The Insane Story Of The $90,000 Nike Air Yeezy IIs

Would you pay $90,000 for a t-shirt with Air Yeezy's all over it? Some poor Kanye West fan did, and Marc Jacobs even cashed in on it...
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In Feburary 2011 Nike unveiled their Robert Rodriguez directed short film, ‘Black Mamba’, in which Kobe Bryant had to beat the Boss (as played by Kanye West) in a game of basketball, so that he could hold on to his own pair of sneakers. As excited as everyone was for the video, the real story became the question: What trainers is Kanye wearing? Following a snowstorm of internet speculation, it eventually emerged that they were indeed the fabled Nike Air Yeezy II, a more streamlined take on 2009’s first edition of the shoe.

As the release date of 9th June 2012 approached, the retail price of $245 quickly became a trivial number, with pre-order prices reaching into the thousands, including one over-enthusiastic eBay buyer, who took a pair for a cool $90,300. The media threw a lot of flack in Kanye and Nike’s direction, seeming to hold them directly responsible for the second-hand inflation of the shoe, often failing to take into account the fact a rare pair of Nike Dunks can reach four digits on eBay – sneakers that haven’t been designed by one of the most famous rappers/producers on the planet.

It’s worth remembering Kanye West’s 2009 collaboration with Louis Vuitton retailed at around $1,000 (four times that of the Air Yeezy II) and his more recent stilettos with Guiseppe Zanotti were only available if you lived in Paris, and had a spare $5,887 to your name. (They looked good on Kim Kardashian, but I doubt he made her pay.)

My favourite part of the Nike Air Yeezy II story comes courtesy of graphic design maverick, Wil Fry. Fry’s story begins when the “problem child” of street-art, Kidult, took his paint-filled fire extinguisher to Marc Jacobs’ SoHo store, spraying ‘ART’ in enormous red letters across the front. Jacobs dealt with the stunt pretty well, bringing out a t-shirt with a picture of the vandalised store on the front, reading ‘ART BY ART JACOBS’ beneath. The shirt was available in one size only, from Jacob’s Mercer Street (New York) store, retailing at $689. Fry quickly followed up with a subversion of Jacobs’ subversion, putting out a white t-shirt with a picture of Jacobs’ pink t-shirt on the front. These sold for $35 apiece, and made a little stir as a comment on the high price of label-driven fashion.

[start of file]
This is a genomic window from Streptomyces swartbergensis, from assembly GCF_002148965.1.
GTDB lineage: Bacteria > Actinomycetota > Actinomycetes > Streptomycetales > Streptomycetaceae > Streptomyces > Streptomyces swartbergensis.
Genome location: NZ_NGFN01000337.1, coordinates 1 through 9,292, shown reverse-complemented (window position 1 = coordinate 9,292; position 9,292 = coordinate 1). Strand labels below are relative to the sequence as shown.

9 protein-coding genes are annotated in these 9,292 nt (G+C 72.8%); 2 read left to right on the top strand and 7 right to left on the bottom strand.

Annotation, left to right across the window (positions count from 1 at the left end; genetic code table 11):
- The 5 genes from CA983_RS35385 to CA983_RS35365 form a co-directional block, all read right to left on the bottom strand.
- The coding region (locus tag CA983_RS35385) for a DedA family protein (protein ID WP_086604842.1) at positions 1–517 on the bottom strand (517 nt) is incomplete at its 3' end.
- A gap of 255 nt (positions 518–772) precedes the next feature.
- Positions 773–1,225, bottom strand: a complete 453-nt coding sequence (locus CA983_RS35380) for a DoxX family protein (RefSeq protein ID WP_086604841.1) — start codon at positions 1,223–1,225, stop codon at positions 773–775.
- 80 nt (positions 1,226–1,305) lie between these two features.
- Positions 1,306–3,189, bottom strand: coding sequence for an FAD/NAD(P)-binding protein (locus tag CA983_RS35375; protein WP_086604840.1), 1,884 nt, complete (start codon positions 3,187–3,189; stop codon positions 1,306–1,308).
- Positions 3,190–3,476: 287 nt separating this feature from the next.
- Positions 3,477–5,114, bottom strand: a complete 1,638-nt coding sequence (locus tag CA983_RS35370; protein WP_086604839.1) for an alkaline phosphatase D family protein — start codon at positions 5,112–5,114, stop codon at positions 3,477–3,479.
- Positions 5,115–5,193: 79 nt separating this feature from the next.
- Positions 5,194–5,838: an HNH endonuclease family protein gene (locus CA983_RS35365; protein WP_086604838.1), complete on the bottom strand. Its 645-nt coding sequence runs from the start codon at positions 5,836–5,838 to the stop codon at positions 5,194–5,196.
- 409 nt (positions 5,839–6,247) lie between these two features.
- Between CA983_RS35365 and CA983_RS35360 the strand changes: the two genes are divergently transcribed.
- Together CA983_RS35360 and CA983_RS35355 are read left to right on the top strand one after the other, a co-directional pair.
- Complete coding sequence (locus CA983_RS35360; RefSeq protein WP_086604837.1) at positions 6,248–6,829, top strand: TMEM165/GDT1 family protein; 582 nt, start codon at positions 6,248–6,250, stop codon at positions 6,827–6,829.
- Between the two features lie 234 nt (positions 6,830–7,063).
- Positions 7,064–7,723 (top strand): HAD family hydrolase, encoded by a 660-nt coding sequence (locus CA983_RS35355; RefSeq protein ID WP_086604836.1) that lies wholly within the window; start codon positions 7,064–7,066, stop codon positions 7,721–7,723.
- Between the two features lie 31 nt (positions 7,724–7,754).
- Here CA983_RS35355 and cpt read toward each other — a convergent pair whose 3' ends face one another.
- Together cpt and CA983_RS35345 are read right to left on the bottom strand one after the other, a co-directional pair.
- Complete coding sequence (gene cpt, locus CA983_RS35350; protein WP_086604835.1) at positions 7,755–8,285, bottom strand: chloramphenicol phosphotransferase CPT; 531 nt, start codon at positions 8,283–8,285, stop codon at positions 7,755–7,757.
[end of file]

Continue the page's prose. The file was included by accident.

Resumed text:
Fry’s story begins when the “problem child” of street-art, Kidult, took his paint-filled fire extinguisher to Marc Jacobs’ SoHo store.

Fry’s previous forays into the fashion world had included a white t-shirt with a black Raf Simons tee on the front, a plain item that prices around the $200 mark. He followed up his Marc Jacobs piece with a design appropriated from Givenchy, and a shirt known as the ‘Expensive T-shirt’ – this was an all-over print of a collection of clothing labels from various high-end brands, and became pretty sought after, with a limited run of only 36 (each at $30).

It was Fry’s next project that brought him widespread international attention though – the Air Yeezy II t-shirt, listed on eBay at $90,300 or (perhaps more generously) the bidder’s nearest offer. The shirt was an all-over print design, with a repeated pattern of the Yeezy II in its platinum colour-way, and pretty limited with a print run of 1 of 1.

Here’s how a couple of people reacted to the shirt:“A shirt filled with the world’s most ugly and over priced shoe is just a complete eyesore and for $90,300 whoever buys it in theory is a complete twat.”

While at first sounding like he’s completely missed the point, Trshlyf has actually hit the nail on the head – Wil Fry is definitely the one laughing at whoever does shell out the full amount.

Lady London, commenting on “When will people realise that it's the companies or even the celebrities themselves that place such high bids on their items, therefore making them seem more desirable than they really are. It's a win win situation because if someone is foolish enough to outbid them, then they make a huge amount of money and if no one bids then the goods are simply returned!”

And Lady London has successfully missed the point entirely. Firstly, the brand and the celebrity themselves are fairly removed from the equation – the original $245 for the Air Yeezy II is nothing out of the ordinary for a limited edition pair of sneakers. Secondly, Wil Fry is lampooning the pay-over-the-odds culture and not actually contributing to it. Though I suppose in parodying the price tag by adopting an outrageously high price of his own, he is becoming a part of the process. It’s all a bit post-modern.

I’m just waiting for someone to bring out a t-shirt with the Wil Fry Yeezy II t-shirt on the front.

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